TO STAY OR TO GO? THE NATIONAL EMIGRATION CONVENTION OF 1854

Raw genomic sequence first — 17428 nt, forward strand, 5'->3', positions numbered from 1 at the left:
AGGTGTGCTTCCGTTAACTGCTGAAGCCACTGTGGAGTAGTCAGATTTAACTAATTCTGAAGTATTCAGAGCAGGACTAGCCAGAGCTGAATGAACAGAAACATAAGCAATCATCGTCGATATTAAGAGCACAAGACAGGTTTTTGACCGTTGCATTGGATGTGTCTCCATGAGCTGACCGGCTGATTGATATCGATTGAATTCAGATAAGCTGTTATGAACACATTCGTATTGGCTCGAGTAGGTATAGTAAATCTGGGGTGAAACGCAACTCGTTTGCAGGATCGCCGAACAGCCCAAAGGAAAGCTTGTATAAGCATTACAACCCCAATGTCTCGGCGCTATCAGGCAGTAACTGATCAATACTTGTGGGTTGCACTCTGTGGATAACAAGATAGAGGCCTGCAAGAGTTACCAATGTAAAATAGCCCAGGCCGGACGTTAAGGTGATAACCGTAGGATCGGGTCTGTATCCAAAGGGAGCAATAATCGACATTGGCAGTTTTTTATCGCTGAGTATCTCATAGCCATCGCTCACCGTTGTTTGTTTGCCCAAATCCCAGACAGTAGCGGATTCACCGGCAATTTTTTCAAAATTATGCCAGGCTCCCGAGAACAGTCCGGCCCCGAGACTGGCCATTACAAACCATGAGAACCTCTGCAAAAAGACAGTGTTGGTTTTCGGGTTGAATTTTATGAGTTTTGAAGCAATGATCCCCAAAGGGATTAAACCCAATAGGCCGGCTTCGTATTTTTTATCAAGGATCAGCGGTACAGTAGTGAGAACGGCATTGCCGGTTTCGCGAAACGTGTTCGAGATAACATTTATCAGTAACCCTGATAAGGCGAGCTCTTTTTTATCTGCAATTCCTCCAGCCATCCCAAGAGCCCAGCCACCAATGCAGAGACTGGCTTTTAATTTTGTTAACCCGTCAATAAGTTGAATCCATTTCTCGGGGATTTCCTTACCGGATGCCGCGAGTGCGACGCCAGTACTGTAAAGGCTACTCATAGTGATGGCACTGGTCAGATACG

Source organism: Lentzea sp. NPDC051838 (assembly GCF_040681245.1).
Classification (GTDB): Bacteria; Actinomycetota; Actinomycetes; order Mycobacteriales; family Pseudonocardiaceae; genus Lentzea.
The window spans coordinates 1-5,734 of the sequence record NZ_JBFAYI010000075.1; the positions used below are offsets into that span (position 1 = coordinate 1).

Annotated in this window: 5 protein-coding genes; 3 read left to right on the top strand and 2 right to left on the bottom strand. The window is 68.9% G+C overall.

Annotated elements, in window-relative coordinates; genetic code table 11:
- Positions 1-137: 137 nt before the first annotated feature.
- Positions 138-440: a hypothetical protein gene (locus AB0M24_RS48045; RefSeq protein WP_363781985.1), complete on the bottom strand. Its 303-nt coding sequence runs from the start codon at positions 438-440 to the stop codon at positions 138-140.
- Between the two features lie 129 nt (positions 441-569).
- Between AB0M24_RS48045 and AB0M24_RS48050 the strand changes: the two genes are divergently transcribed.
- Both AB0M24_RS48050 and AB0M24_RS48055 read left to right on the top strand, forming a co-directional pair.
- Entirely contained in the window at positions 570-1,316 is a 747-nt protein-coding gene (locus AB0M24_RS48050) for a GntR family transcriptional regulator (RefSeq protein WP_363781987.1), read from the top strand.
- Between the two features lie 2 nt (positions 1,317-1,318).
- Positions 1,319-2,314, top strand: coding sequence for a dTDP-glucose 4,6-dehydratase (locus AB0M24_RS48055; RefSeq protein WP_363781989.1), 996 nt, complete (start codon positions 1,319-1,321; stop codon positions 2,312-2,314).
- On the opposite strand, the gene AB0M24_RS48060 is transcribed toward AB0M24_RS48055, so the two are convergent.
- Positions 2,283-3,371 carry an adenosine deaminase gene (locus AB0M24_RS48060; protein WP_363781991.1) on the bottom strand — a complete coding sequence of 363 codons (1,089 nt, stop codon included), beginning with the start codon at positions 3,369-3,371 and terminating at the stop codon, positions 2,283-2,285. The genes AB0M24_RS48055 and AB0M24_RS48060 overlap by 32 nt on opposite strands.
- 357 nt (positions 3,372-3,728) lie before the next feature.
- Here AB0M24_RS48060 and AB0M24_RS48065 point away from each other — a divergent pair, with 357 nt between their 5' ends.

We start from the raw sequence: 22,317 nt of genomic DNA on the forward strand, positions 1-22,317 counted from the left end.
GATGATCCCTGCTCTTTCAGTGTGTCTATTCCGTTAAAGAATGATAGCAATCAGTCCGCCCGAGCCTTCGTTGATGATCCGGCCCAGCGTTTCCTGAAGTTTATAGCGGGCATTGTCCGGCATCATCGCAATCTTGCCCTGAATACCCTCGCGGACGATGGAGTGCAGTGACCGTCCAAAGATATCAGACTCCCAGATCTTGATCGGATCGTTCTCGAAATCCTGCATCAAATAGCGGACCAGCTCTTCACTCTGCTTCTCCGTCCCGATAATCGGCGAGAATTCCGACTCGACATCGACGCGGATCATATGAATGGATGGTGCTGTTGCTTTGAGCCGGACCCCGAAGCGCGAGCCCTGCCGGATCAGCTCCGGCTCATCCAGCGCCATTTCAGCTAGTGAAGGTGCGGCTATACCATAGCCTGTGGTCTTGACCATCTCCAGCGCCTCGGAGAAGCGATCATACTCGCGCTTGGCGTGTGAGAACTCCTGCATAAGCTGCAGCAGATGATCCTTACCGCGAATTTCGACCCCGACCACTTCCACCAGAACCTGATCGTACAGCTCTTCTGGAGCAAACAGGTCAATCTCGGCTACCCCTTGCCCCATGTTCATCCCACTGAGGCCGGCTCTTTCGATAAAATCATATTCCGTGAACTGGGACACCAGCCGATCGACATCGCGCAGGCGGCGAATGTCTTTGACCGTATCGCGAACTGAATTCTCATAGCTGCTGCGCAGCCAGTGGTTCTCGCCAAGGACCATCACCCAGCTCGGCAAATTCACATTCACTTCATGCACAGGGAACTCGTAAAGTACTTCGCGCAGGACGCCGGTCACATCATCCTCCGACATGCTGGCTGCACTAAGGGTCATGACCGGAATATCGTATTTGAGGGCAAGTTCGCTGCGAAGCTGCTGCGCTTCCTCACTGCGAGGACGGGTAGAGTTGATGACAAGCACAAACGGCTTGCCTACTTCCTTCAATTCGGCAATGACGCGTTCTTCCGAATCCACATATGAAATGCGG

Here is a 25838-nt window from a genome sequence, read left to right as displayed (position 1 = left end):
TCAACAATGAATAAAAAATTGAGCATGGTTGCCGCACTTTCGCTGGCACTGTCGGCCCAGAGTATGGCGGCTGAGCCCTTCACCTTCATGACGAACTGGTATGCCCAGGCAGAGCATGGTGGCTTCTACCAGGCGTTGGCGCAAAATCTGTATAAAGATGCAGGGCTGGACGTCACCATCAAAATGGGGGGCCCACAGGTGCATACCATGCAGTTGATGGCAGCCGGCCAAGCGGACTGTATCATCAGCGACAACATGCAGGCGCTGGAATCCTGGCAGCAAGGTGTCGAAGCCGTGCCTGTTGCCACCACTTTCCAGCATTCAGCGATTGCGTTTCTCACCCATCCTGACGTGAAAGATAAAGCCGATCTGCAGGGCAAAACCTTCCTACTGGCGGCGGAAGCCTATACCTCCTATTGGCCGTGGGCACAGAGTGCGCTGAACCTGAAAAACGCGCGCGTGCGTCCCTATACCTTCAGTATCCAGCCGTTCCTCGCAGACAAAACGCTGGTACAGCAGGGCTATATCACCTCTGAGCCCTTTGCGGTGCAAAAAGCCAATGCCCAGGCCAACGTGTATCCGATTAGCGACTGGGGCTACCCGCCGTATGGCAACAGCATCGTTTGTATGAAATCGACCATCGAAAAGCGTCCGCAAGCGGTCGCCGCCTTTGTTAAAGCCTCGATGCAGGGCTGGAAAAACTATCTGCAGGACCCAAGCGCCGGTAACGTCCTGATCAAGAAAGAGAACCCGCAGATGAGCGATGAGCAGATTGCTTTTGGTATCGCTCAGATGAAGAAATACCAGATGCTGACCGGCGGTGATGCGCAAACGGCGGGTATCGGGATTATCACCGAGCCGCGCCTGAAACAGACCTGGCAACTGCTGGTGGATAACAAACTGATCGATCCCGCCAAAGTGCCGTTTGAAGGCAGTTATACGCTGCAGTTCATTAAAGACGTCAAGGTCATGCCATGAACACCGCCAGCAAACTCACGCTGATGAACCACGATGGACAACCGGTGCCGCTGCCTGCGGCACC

The emigration movement, as well as the resistance against it, would press on for the next few decades. The legal triumphs of African Americans usually caused the debate to die down. For a while, the ratification of the Thirteenth Amendment seemed to have effectively settled the emigration debate: African Americans can stay and enjoy their citizenship. However, the failure of Reconstruction, the immediate rise of white terrorism, and the passing of Jim Crow laws reignited the debate. The tenability of living in the US was again questioned, and the emigration movement continued to gain ground. The Black press was a crucial medium through which both sides of debate could be heard. The news coverage of the 1854 convention would have incited further conversations among African Americans of various statuses. And, for some, articles about the debates in the convention settled their minds as to whether to stay or to go.